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CLARKE, Justice.
Murder. Early Superior Court. Before Judge Stone.
West was indicted in Early County for the murder of Jerry Lester and for aggravated assault on Mose Freeman. A jury convicted him on both counts; he received a life sentence on the murder count and ten years on the aggravated assault to run concurrently. In this appeal he raises the sufficiency of the evidence as to each element of the crime of murder under Jackson v. Virginia, 443 U. S. 307 (99 SC 2781, 61 LE2d 560) (1979), the sufficiency of proof of the corpus delicti, and the inability of the state to produce exculpatory evidence which was demanded under Brady v. Maryland, 373 U. S. 83 (83 SC 1194, 10 LE2d 215) (1963). We find no error and affirm.
1. West and the victims, Lester and Freeman, all of whom had been acquainted for a number of years, were in the Lion's Den in Blakely, Georgia, during the early morning hours. The injury to Freeman and death of Lester occurred after an argument over spilled beer. After some words, Lester admitted knocking over West's beer and Freeman eventually offered to buy another for him. West explains his refusal of this offer by saying Freeman had only fifteen cents at the time.
During the continuing discussion, West was told that Freeman had a knife, and a defense witness testified that Freeman slipped a knife onto the bar stool of Lester. Other witnesses, both for the defense and the state, testified that they saw no knife. West obtained a pistol from another bar patron. Freeman testified that he did not have a knife.
When challenged by West regarding a knife, Freeman raised his hands and stated he wanted to forget the whole thing. There was evidence that West then raised the pistol, shooting Freeman twice. At that point Lester ran toward the dance floor and was struck by bullets from West's gun. Other patrons of the bar were also hit by gunfire. According to West, even though Freeman denied having a knife, he saw a knife on the stool next to Lester and pointed it out to Freeman. West stated that Freeman then started to reach for the knife and he then pushed Freeman at which point Lester tried to grab him. He then fired at Freeman and Lester. There was no other evidence that either of the victims threatened West in any way.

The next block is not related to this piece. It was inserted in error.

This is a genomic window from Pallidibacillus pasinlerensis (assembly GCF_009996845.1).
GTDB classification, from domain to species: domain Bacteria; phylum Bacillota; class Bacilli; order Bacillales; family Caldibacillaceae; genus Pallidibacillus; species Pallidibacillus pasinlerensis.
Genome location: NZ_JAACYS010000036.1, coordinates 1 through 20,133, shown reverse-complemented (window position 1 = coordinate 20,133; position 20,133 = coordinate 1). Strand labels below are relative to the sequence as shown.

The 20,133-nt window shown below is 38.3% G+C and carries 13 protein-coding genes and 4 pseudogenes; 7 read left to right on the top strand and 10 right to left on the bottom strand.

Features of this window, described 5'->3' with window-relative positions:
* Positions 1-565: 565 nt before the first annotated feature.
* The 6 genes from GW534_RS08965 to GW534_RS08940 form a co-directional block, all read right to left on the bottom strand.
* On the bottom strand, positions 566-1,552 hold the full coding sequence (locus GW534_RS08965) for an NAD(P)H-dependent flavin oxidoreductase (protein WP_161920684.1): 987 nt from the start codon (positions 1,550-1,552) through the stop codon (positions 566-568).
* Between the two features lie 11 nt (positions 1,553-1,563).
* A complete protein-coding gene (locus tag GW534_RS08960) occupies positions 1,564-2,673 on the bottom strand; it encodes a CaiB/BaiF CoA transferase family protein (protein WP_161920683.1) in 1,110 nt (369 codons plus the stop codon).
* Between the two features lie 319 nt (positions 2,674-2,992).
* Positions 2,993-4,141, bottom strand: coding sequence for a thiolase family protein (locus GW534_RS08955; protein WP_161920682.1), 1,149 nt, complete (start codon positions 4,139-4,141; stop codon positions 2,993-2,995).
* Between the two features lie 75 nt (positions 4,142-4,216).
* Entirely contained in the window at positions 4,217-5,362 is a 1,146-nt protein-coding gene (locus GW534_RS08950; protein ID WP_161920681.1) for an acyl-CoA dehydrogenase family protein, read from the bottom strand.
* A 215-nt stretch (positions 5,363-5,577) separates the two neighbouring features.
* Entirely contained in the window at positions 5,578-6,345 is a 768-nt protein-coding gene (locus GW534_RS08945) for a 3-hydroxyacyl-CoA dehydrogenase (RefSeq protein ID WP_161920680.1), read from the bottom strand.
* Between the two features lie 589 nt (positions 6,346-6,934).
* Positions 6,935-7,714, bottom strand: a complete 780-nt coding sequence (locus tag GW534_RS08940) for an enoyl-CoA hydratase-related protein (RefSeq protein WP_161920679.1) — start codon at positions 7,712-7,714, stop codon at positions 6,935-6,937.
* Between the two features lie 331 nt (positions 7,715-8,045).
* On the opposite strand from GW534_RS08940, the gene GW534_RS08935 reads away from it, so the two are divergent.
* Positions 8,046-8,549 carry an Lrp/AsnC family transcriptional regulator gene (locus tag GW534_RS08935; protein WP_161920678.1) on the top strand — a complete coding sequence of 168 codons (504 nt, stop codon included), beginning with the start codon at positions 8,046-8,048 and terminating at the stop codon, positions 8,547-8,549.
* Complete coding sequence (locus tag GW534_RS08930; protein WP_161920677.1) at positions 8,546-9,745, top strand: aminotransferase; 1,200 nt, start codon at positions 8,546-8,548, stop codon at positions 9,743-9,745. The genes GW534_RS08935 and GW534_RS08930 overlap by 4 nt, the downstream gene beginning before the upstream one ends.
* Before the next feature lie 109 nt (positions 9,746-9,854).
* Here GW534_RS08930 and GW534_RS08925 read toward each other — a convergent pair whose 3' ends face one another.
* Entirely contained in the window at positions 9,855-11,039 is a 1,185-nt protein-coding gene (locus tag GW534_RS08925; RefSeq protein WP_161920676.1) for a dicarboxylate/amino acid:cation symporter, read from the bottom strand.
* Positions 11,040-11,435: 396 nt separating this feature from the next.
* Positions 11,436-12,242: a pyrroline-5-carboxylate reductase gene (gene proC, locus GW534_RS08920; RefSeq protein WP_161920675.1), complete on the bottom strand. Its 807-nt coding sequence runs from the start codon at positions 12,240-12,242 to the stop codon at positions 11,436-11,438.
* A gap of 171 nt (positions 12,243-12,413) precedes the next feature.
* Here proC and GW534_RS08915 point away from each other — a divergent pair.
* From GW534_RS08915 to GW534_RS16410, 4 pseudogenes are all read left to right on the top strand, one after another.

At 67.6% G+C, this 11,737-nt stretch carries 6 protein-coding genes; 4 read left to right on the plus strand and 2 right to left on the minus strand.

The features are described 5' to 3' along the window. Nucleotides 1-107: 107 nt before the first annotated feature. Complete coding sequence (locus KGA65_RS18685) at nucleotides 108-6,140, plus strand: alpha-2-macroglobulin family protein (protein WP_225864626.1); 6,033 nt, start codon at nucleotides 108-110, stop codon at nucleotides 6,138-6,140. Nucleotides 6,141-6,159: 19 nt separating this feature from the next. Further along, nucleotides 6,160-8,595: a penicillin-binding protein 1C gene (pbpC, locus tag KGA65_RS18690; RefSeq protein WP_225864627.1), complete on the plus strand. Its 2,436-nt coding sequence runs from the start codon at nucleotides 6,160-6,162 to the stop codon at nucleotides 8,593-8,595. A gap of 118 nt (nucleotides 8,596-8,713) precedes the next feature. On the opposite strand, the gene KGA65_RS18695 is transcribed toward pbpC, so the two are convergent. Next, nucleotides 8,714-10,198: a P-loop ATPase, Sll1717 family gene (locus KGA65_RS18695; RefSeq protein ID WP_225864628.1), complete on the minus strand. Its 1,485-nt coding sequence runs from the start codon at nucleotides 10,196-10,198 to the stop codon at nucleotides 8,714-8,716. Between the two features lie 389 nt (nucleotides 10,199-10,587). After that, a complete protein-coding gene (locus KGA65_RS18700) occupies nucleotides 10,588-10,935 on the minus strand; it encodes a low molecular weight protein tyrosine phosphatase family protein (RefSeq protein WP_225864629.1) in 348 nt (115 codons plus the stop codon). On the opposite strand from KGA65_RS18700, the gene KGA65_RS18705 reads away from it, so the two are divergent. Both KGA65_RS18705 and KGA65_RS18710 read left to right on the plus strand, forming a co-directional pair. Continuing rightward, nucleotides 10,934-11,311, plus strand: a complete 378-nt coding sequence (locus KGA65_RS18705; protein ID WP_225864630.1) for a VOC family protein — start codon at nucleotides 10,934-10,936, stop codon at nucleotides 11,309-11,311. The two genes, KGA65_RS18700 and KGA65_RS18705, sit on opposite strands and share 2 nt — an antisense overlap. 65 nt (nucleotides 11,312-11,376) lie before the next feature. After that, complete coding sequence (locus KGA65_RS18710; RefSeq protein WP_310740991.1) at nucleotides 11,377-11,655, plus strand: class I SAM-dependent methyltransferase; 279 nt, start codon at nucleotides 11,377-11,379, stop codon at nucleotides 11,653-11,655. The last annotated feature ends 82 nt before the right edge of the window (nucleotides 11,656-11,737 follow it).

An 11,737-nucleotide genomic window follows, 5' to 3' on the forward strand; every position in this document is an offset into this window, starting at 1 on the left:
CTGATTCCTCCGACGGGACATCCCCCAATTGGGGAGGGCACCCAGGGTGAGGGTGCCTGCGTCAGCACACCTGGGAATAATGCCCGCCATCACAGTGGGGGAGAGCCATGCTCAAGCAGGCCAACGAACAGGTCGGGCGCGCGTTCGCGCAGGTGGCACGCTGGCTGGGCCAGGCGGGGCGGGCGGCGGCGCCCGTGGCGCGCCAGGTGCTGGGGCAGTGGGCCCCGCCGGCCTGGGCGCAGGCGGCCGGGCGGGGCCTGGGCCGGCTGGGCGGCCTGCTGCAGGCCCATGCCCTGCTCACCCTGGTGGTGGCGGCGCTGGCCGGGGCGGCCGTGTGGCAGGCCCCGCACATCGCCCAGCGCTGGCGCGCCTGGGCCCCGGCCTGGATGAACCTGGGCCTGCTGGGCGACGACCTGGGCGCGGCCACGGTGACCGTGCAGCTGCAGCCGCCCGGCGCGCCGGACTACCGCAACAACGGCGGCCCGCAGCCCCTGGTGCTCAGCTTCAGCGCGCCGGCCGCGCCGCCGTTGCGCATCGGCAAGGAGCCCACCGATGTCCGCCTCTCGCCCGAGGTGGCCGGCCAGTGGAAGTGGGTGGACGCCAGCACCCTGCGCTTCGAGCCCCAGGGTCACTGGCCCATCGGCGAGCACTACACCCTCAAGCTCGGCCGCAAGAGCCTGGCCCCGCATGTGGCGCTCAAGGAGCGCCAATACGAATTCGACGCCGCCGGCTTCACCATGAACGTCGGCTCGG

West contends that the evidence does not support a verdict of murder because malice was not shown, due to evidence of provocation and/or self-defense. Malice is an element of the offense of murder, OCGA 16-5-1 (Code Ann. 26-1101), and must be proved beyond a reasonable doubt. Davis v. State, 237 Ga. 279 (2) (227 SE2d 249) (1976). The evidence as to provocation and self-defense was in dispute and properly submitted to the jury to determine if the killing of Lester was with malice, express or implied. Blair v. State, 245 Ga. 611 (266 SE2d 214) (1980). Reviewing the facts and circumstances, we find the evidence of malice was sufficient to meet the test of Jackson v. Virginia.
2. West next contends that there was insufficient evidence that the gunshot wounds inflicted upon Lester caused his death. Lester was first taken to the hospital emergency room in Early County where he was examined by Dr. Crowdis. Dr. Crowdis testified that the victim was in shock and was suffering from a bullet wound which had entered the rear portion of his body and expanded in the abdomen. He was sent to Dothan, Alabama for surgery where he died at some time during the day. The body was returned and on the same day Dr. Crowdis removed two bullets from the victim. One had entered at the arm and lodged in his chest. The other entrance wound was near the right hip and the bullet was lodged in the iliac bone to the left of the abdominal region. Dr. Crowdis stated that in his opinion death was caused by gunshot wounds. He did not perform an autopsy when he removed the bullets to check the path of the bullets or to inquire into other causes of death. On cross-examination he admitted his conclusion as to cause of death was based upon information obtained from the surgeon at the Dothan hospital. The coroner was present when the bullets were removed. He testified that the path of the bullet passed through about six lengths of intestines and through the stomach.